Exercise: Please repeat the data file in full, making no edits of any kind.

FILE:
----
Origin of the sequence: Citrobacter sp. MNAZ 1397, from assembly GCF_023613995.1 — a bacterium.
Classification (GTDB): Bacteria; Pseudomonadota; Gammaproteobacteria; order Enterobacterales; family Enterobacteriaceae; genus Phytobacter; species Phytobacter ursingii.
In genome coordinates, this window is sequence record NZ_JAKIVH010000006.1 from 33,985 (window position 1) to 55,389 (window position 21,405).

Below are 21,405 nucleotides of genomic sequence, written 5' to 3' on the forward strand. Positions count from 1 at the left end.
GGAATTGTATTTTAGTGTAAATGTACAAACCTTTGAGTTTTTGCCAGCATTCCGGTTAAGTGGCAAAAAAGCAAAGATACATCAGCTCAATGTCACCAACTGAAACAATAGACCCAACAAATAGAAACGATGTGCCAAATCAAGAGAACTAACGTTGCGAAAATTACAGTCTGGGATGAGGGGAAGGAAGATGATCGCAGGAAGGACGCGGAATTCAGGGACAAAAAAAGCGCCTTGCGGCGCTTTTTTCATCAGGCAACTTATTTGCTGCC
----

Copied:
Origin of the sequence: Citrobacter sp. MNAZ 1397, from assembly GCF_023613995.1 — a bacterium.
Classification (GTDB): Bacteria; Pseudomonadota; Gammaproteobacteria; order Enterobacterales; family Enterobacteriaceae; genus Phytobacter; species Phytobacter ursingii.
In genome coordinates, this window is sequence record NZ_JAKIVH010000006.1 from 33,985 (window position 1) to 55,389 (window position 21,405).

Below are 21,405 nucleotides of genomic sequence, written 5' to 3' on the forward strand. Positions count from 1 at the left end.
GGAATTGTATTTTAGTGTAAATGTACAAACCTTTGAGTTTTTGCCAGCATTCCGGTTAAGTGGCAAAAAAGCAAAGATACATCAGCTCAATGTCACCAACTGAAACAATAGACCCAACAAATAGAAACGATGTGCCAAATCAAGAGAACTAACGTTGCGAAAATTACAGTCTGGGATGAGGGGAAGGAAGATGATCGCAGGAAGGACGCGGAATTCAGGGACAAAAAAAGCGCCTTGCGGCGCTTTTTTCATCAGGCAACTTATTTGCTGCC